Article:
Dear friends in Christ,
We continue our survey of Church History from the book of Professor E.A.W. Krauss from our St. Louis seminary of a century ago. This month we find Heinrich Melchior Muehlenberg, sent from Germany, arriving in Pennsylvania to begin his work there. In this brief look at his account, we find Pastor Muehlenberg several times using the phrase [or variation of it]: “I remained silent for further reflection.” We do well to do the same at various points in our life, especially at momentous moments. Also, we do well to follow this practice as we prepare ourselves for our Thanksgiving celebrations. We rightly sing in the hymn [TLH #39, 4]: “Praise to the Lord, who doth prosper thy work and defend thee, Who from the heavens the streams of His mercy doth send thee. Ponder anew What the Almighty can do, Who with His love doth befriend thee.”
43.2 [part 1]
HOW MUEHLENBERG SETTLED INTO HIS CONGREGATIONS
Later Muehlenberg described the account of his first experiences very thoroughly and clearly.
He writes: I was a stranger in Philadelphia and did not know where to turn first. On the way, I had heard that the pharmacist, Zwiefler, who had formerly been in Ebenezer, now lived in Philadelphia and had joined with the Moravian Brethren. First I went to an English pub and from there sought out Mr. Zwiefler. He kindly received me and when I inquired about the German Lutherans, he said that the most intelligent and the majority had joined with Count Zinzendorf; the others had taken on an old preacher named Johann Valentin Kraft, who had recently arrived from Zweibruecken in Germany. He had been dismissed from there. Afterwards, I wanted to rent a room for my stay but the only one I could find was in an English house where Mr. Zwiefler lived. From there I again went to the English innkeeper where I had first stayed and inquired where New Providence and New Hannover were. He did not know but brought in a German man from the country who was just then in the city and lived in New Hannover. The man was named Philipp Brandt. He said we would forever be searching fruitlessly because New Providence was better known by the name “Trapp” and New Hannover by the name “Falkner’s Swamp.” Brandt reported to me that the congregation in New Hannover had a preacher named N. Schmidt who was a quack dentist. He then reported that New Hannover was 36 miles away. Even though the roads were bad, he had to set out on the return trip that evening. Although I was still weak and sick from the ship travel, I did not want to miss anything so I decided to go along and had my things brought from the ship to the rented room. Mr. Brandt, meanwhile, rented me a riding horse and we rode silently out of the city that evening. We fed the horses at a German inn ten miles from the city. In the pub were some German men and were told that old Pastor Kraft was received as preacher in Philadelphia, Germantown and in the Trapp. We spent the night there.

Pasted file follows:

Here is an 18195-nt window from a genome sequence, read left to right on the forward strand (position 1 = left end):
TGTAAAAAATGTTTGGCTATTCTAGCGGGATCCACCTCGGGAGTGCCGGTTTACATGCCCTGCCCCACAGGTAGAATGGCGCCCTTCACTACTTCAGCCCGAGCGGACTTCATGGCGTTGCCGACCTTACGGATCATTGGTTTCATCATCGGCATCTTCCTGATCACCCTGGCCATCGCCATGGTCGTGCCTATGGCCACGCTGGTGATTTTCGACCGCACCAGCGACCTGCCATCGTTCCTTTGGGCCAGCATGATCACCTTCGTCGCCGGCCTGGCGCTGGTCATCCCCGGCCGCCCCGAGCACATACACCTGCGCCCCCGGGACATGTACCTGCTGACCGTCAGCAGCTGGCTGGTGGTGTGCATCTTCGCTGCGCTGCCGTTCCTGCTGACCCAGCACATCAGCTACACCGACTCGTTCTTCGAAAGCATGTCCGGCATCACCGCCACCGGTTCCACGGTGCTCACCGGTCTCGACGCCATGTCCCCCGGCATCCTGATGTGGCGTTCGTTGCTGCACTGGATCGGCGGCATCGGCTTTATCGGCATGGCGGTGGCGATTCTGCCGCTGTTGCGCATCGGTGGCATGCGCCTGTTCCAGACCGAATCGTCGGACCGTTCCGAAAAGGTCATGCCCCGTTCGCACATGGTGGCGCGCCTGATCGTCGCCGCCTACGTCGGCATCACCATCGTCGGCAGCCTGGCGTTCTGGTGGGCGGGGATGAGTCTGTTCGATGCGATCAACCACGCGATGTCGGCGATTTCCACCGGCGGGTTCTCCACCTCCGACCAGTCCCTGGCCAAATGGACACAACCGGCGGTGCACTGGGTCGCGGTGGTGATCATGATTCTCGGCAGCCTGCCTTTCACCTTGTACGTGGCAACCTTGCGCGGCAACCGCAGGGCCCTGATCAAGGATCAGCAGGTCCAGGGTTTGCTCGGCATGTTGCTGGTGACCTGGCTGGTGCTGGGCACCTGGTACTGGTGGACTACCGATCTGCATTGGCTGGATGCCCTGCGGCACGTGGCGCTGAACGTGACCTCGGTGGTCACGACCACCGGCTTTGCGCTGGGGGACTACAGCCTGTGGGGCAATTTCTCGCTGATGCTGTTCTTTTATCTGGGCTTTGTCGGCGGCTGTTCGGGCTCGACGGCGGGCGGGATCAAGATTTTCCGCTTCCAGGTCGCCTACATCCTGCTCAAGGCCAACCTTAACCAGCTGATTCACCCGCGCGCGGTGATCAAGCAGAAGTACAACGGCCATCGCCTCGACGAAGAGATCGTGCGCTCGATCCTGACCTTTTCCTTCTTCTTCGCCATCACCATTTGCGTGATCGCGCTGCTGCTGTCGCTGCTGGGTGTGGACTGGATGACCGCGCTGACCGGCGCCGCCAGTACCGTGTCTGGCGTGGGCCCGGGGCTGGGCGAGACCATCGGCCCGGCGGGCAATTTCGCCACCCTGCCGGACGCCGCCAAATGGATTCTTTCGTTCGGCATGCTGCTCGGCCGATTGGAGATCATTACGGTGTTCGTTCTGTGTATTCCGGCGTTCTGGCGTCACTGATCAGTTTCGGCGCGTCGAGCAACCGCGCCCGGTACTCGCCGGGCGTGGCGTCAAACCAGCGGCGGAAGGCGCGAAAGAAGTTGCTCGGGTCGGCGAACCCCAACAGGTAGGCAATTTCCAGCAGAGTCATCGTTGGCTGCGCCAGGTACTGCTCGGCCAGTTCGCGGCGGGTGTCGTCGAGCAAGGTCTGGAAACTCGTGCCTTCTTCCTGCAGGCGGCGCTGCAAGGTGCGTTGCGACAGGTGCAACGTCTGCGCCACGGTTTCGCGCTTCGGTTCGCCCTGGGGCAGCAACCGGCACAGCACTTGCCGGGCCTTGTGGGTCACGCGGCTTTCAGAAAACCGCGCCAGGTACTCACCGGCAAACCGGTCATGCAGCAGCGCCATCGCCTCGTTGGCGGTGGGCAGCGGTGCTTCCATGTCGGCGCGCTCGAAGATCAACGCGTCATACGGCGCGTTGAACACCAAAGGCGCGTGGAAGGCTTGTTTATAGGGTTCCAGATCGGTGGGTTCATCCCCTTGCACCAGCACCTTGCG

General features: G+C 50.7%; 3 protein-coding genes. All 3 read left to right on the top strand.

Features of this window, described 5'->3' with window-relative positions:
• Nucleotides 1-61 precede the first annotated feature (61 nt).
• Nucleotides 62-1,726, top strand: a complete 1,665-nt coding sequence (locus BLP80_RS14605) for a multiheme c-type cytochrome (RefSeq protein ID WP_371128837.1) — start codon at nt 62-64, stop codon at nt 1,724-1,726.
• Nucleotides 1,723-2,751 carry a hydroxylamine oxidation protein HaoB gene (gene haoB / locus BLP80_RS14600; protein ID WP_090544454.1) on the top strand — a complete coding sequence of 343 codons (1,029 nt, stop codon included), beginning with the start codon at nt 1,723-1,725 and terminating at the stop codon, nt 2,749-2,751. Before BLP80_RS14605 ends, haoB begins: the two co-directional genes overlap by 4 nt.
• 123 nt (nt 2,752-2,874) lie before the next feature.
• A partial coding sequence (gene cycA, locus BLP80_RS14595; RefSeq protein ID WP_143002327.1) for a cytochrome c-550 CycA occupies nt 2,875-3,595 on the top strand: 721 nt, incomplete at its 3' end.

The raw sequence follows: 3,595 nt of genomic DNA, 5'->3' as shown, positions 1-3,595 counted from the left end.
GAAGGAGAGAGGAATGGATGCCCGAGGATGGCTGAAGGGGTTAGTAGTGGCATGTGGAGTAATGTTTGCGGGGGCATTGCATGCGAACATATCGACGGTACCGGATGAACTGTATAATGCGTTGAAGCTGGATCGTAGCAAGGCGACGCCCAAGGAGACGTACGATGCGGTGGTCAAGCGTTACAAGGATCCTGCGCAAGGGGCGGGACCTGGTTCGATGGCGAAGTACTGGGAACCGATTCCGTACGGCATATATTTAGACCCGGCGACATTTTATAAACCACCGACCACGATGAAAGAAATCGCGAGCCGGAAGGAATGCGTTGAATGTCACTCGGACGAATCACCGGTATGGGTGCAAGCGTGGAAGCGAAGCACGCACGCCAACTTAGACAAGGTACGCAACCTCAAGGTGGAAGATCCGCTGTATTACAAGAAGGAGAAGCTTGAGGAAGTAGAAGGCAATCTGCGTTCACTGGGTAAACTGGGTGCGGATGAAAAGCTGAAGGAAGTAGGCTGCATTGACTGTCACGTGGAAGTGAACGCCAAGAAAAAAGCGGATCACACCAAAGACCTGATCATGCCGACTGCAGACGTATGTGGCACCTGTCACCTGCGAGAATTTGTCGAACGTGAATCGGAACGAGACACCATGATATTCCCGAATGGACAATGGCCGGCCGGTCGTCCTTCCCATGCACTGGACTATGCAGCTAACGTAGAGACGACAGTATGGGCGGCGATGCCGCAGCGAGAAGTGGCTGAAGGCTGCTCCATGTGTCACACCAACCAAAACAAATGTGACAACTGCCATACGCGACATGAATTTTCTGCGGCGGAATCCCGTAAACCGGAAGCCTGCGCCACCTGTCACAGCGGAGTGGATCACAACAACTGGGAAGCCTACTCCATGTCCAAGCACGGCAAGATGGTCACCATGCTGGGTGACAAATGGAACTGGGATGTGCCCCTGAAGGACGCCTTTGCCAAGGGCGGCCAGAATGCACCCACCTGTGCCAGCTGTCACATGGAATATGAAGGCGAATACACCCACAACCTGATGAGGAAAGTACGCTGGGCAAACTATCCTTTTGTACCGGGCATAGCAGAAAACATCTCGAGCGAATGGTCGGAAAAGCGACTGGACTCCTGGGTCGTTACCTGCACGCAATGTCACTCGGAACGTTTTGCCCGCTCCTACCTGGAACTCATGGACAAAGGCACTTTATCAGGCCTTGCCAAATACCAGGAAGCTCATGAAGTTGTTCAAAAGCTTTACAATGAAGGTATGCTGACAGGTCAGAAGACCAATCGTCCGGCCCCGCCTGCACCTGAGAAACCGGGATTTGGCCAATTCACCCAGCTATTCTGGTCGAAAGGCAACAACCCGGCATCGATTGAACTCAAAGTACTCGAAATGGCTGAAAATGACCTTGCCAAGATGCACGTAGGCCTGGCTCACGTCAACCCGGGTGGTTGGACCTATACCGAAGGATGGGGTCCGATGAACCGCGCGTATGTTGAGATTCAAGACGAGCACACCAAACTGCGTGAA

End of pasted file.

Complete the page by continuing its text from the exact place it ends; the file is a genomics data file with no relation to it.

On Friday, 26 November, we continued our journey in the company of some German men. We could only proceed very slowly on account of the ruts in the roads. It was already evening when we had to cross two rivers. The first was low, the other was high. My horse was small and the river strong. It took the horse along with it for a few yards but the horse pulled itself through and happily came out. I was covered with water up to my chest and we still had ten miles to ride in the dark until New Hannover but we arrived safe and sound at Brandt’s residence. Saturday morning I rode with Brandt to an officer of the church (Vorsteher) and asked him if he would send for the other officers and elders. That afternoon, two officers and four elders came together. I had Mr. Brandt read aloud to them the letter from the Court Preacher Ziegenhagen. Some said that they had recently received the aforementioned Schmidt to be their preacher but they would also receive me if the members of the congregation would agree to it. Others thought it would be good if I would discuss with the old pastor, Kraft, the possibility that he would serve in Philadelphia and Germantown while I would serve in Hannover and Providence; or that I would preach in the lower towns and Kraft would preach in the upper towns. Answer: I had no instructions for Germantown nor could I leave any of the three places unless they would first dismiss me. They thought it would be hard because those in Philadelphia, Germantown and Providence already had too many dealings with Pastor Kraft. I let it rest for further examination. I wanted to preach tomorrow, the First Sunday in Advent, in their church and they were to inform Mr. Schmidt of this. In private discussions I learned that the local congregation was very divided. One part stayed with Schmidt; others had left the church because of him; still others had previously withdrawn and no longer wanted anything to do with churches and clerics; some joined Count Zinzendorf’s new establishment; many believed nothing at all.